Alan Wake & Television

Alan Wake was a great video game. Excellent, really. But I’m especially interest in its relation to television – specifically, if the similarities are just thematic, or if there’s something more to it.

Alan Wake features several traits of a TV show – obvious and not so obvious. The most clear is the way the game is presented, in an episodic format. This format can be used plainly (see: Alone in the Dark, possibly the worst game ever made) or more successfully. Alan Wake is of the latter persuasion. Every episode begins with a “previously on” segment, as a serialized TV show would, but also features a short introduction (something which is actually becoming rarer on TV now… hm). Episodes flow, with a clear climax in each and every one. Most, if not all episodes end with a cliffhanger.

However, story is sometimes presented differently in Alan Wake. The use of manuscript pages, written by Wake, to tell the story (offering exposition or preempting events) is a unique device that wouldn’t work on a TV show, but is highly successful in the game. Imagine if every episode a TV show you watched paused every, say, five minutes to have a character read a page of a story – it would be bland. But in a game, the break from the action is less jarring, and thus more successful. The manuscript pages could be used poorly, but many are played excellently – one of my favorites involves a chainsaw, and one of the aforementioned cliffhangers (at the end of episode four) is revealed by a manuscript page, meaning the actual “shock” part doesn’t even happen in the episode.

In my personal opinion, most narration is a shallow way of offering exposition or moving a plot line along. Not all uses are bad (How I Met Your Mother, for example), but I can’t help but think of the horrible movie version of the previously mentioned Alone in the Dark. Luckily, Alan Wake puts narration to good use. With some exceptions, the narration in the game, often playing while the player is in control, functions like the manuscript pages rather than as a bland way to tell the player what to do. As a storytelling device, it functions as it would in movie or TV show – a directed view on the plot or the “happenings,” if you will, and the direction keeps the narrative focused on the titular writer.

Music is another important component in television, especially these days. A lot of dramas end their episodes with some sort of catchy tune, and Alan Wake (as a psychological action thriller/drama) does the same. The songs are well picked and work, but it’s disappointing that instead of playing over end of episode cutscenes, they all play over the “Alan Wake, end of episode” screen, creating an artificial pause. Starting the songs a bit early would really help, but may be limited by technology. In a comment at Kotaku, a member of Remedy (the game’s developer) made this comment about the game’s final song over the ending scenes rather than over the credits:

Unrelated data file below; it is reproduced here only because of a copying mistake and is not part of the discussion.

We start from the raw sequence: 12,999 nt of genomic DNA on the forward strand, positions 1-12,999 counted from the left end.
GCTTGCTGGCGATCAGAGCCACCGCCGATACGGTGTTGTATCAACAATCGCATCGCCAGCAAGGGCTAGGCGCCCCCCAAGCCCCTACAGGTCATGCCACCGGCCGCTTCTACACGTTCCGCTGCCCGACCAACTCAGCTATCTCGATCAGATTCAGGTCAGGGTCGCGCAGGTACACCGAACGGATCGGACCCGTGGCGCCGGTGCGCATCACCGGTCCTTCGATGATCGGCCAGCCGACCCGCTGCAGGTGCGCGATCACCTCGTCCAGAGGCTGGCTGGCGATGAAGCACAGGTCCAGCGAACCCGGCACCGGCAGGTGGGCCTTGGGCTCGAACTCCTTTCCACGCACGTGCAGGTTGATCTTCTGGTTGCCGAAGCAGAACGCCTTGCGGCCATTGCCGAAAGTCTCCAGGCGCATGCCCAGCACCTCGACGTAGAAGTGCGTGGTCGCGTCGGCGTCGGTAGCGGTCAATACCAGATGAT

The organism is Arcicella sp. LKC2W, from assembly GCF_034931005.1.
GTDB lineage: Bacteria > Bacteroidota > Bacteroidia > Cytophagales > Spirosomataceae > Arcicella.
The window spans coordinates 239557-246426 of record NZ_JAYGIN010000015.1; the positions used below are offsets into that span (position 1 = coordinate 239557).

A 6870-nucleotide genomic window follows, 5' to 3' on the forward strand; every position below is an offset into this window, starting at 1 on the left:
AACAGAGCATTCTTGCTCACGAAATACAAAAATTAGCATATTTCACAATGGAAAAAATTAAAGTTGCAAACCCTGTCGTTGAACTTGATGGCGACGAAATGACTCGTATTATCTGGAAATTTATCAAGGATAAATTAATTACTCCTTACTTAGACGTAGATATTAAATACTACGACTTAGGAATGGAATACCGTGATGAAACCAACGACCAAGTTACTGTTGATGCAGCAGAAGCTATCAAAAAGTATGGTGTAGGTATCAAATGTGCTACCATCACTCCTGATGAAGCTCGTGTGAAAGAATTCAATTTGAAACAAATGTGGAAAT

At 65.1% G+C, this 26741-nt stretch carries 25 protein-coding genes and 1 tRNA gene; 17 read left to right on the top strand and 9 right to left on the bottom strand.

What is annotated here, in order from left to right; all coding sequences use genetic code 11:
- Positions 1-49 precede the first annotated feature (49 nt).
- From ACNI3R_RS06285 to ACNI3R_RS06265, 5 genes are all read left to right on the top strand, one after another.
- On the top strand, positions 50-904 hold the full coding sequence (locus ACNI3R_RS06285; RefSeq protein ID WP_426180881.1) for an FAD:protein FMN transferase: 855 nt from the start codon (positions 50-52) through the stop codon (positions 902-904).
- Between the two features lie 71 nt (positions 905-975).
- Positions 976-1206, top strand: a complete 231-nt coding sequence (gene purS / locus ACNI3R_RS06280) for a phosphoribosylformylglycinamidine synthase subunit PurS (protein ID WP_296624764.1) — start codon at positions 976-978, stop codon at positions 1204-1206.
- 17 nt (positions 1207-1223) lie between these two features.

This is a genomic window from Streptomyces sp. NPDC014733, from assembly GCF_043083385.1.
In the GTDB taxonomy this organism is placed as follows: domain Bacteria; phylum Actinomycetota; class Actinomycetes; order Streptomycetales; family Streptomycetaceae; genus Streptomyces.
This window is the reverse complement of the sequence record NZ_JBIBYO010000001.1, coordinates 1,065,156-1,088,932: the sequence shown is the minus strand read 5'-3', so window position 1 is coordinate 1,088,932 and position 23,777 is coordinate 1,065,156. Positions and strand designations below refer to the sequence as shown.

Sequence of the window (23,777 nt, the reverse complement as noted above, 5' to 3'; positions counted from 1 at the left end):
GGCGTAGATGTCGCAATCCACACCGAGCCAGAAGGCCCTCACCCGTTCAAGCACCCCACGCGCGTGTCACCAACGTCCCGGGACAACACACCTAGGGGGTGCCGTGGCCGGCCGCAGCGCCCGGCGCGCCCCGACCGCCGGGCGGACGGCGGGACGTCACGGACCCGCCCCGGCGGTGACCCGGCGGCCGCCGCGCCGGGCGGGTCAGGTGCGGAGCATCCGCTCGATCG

“And we were originally going to have “Space Oddity” start playing over the final scenes, but there was a technical issue — namely, the credits are not a part of the same video file as the ending cinematic, and syncing the soundtracks would have been a humongous pain in the ass. Just one of those things that’s a complete non-issue in a movie and becomes a real challenge in video games…”

I can’t help but again point out the cinematic quality of the game. When a dodge is used particularly well or a weapon fired at the perfect time, the game shifts the camera angle, slows down the game, and offers the player a view of their move without interrupting the flow of the game. It’s excellent and rewarding.

As for the future, I think there are some important improvements to be made. Particularly weak is the camera during dialogue. In a Half-Life 2 sort of way, the player can walk away from conversations and take as much or as little from them as possible. I feel like this would, instead, be a chance to frame the story. A closer focus on the characters, or some shift in camera could be used to improve the cinematic feel of the game. I often realized I was killing characters I had met, but this never felt emphasized – the only real way to tell was the voice and the extra bullets necessary. Some camera sweeps or well-timed zooms when the enemy appears, coupled with some pans or maybe just a tightened camera during dialogue would really, in my opinion, add a lot to the narrative and help bridge the gap between television and gaming.


About cheshil

College Student
This entry was posted in Gaming, Life, Review, Television and tagged , . Bookmark the permalink.

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